Seaside Park officials voted unanimously Thursday night to introduce an ordinance that would see the borough take ownership of the Desert Palm Inn, a large motel on Ocean and Lafayette avenues.
The ordinance, which is subject to a public hearing and second vote before it is adopted, covers the entire property, which stretches nearly an entire block along Ocean Avenue. The ordinance itself is silent on the value of the property, however it states that the borough utilized the services of its appraiser to determine market value, which was not accepted by the motel’s owner during attempts to negotiate.
“That particular property is one that has been looked at by our professional planner,” said Mayor John A. Peterson. “It meets a number of different public uses.”
Officials did not elaborate on the specific reasoning for taking the motel, though it is widely known to be the source of a disproportional number of calls to law enforcement and EMTs. Over the last two summers, high profile incidents have taken place at the property, including a man pushed off a balcony and a significant drug bust.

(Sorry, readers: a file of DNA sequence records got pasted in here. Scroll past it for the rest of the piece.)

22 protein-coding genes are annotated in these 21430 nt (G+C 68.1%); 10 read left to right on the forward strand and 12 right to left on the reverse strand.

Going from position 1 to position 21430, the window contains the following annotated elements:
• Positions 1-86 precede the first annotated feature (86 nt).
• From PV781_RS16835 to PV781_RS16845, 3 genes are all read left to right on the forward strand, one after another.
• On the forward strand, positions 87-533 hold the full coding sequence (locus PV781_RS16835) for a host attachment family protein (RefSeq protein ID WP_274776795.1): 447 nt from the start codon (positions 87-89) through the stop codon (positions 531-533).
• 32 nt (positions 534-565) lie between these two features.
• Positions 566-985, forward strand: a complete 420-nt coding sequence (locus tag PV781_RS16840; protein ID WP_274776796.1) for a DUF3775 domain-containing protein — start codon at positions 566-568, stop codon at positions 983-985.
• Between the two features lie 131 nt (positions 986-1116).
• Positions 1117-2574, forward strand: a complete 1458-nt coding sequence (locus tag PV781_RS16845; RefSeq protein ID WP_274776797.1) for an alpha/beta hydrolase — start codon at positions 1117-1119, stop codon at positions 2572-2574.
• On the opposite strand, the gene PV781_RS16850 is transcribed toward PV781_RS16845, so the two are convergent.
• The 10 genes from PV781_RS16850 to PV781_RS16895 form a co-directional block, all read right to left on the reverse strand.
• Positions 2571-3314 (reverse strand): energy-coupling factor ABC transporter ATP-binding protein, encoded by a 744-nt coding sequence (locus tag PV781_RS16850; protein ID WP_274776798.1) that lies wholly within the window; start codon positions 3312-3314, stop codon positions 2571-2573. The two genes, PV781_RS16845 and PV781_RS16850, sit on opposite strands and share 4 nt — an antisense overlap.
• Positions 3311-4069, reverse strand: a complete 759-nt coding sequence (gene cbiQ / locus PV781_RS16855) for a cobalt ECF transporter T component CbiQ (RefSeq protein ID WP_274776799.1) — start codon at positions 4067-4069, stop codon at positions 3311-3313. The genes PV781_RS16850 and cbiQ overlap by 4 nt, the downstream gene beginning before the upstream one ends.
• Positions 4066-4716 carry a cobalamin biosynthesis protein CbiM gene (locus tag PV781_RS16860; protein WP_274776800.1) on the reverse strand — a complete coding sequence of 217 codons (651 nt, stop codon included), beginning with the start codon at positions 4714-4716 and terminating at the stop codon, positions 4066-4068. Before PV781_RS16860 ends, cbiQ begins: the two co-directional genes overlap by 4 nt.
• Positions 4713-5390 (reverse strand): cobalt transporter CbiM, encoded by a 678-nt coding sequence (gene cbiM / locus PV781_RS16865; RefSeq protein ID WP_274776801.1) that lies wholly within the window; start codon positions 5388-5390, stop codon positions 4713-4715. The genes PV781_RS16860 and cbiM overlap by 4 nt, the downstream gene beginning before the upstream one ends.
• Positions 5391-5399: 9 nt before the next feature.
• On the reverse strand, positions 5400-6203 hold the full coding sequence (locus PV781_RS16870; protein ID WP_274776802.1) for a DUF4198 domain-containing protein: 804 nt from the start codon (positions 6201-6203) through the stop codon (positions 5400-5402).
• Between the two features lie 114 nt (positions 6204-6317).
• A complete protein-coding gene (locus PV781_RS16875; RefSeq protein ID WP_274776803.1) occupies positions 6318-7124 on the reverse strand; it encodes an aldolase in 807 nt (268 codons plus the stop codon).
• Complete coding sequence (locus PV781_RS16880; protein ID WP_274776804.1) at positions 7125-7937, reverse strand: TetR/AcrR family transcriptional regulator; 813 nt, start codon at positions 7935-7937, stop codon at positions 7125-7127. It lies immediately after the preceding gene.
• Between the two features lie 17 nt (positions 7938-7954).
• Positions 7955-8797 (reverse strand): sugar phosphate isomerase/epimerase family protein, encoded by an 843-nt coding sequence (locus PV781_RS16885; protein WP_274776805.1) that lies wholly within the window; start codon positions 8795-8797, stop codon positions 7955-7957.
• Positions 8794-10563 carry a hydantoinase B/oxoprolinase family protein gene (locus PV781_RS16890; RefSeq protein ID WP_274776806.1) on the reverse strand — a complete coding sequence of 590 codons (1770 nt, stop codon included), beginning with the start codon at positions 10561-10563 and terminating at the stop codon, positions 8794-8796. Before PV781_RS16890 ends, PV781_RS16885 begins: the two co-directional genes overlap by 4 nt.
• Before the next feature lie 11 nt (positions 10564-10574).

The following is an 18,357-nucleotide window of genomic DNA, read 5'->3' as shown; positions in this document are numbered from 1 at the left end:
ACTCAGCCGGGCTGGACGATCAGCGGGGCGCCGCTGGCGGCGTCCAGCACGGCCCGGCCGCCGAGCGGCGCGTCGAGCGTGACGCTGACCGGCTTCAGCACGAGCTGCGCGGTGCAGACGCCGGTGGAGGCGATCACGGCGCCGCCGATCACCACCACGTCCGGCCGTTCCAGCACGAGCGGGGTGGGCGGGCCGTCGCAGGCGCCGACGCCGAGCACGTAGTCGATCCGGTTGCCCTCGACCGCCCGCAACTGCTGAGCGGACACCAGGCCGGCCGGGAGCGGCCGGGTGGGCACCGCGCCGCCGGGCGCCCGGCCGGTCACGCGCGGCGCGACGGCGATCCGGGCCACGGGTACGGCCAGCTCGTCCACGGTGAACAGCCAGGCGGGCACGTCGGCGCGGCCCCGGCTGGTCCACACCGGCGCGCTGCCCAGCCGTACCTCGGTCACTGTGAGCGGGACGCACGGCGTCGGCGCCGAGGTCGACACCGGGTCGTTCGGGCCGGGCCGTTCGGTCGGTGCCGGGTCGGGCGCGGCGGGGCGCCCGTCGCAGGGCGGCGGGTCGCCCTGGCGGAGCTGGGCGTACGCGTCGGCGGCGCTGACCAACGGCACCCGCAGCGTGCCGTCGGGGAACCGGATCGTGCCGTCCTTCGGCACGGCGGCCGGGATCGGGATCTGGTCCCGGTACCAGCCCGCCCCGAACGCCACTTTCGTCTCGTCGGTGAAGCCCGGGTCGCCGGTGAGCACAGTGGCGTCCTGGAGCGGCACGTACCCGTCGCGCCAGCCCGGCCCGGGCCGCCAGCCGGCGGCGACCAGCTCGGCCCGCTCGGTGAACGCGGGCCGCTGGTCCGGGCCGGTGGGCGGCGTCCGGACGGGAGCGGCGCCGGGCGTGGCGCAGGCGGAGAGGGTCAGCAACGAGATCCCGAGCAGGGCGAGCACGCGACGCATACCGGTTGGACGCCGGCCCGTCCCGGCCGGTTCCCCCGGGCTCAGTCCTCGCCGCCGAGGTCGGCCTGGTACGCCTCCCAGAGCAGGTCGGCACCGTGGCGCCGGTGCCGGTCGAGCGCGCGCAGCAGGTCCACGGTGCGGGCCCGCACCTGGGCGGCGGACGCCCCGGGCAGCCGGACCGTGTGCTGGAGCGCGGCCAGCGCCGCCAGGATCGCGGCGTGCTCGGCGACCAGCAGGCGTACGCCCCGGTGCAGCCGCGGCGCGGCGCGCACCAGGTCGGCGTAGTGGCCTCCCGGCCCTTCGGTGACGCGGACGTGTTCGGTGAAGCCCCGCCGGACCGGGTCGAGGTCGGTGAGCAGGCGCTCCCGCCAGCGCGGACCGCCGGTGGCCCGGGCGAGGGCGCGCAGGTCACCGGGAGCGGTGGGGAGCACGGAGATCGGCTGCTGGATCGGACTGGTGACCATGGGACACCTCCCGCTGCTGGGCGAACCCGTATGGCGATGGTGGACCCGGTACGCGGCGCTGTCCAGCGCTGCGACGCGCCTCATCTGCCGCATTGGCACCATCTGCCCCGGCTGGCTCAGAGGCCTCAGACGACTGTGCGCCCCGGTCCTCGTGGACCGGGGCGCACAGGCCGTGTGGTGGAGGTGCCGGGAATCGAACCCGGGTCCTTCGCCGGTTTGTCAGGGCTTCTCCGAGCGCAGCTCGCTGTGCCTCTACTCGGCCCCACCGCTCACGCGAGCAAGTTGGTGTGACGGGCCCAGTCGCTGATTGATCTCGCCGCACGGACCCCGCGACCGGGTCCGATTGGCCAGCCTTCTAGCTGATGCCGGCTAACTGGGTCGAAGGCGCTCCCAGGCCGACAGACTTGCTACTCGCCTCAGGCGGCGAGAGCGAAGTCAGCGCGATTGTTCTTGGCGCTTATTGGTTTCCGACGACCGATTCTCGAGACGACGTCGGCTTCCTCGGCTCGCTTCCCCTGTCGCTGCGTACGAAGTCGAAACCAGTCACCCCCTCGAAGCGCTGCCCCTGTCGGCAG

The borough council, in a separate measure passed Thursday night, referred the property to the planning board for a hearing on whether it should become a formal redevelopment area. The council would then vote on that measure a second time, as well. Once an area is legally declared in need of redevelopment, officials can seek to re-sell the property to a new owner who would be required to comply with specific uses or types of construction set by the borough council. Seaside Heights has used this method in recent years, ensuring the redevelopment efforts are tax-neutral for residents. Alternatively, the borough could choose to sell the property as-is, preserve the land, or use it for a public purpose.
The Desert Palm Inn is owned by Shree Jyoti LLC, which is registered to an address in Livington, Essex County. According to Ocean County tax records, it was purchased in 2007 for $3.2 million. The property is currently assessed at $2,693,400, producing an annual property tax bill of $40,912.
Earlier this year, Seaside Park officials voted to authorize up to $4.5 million in bonds to be set aside for the purchase of real properties if needed.
The council will hold the public hearing and take a vote on whether to adopt the condemnation ordinance at the April 28 council meeting, scheduled for 7 p.m. above the police station.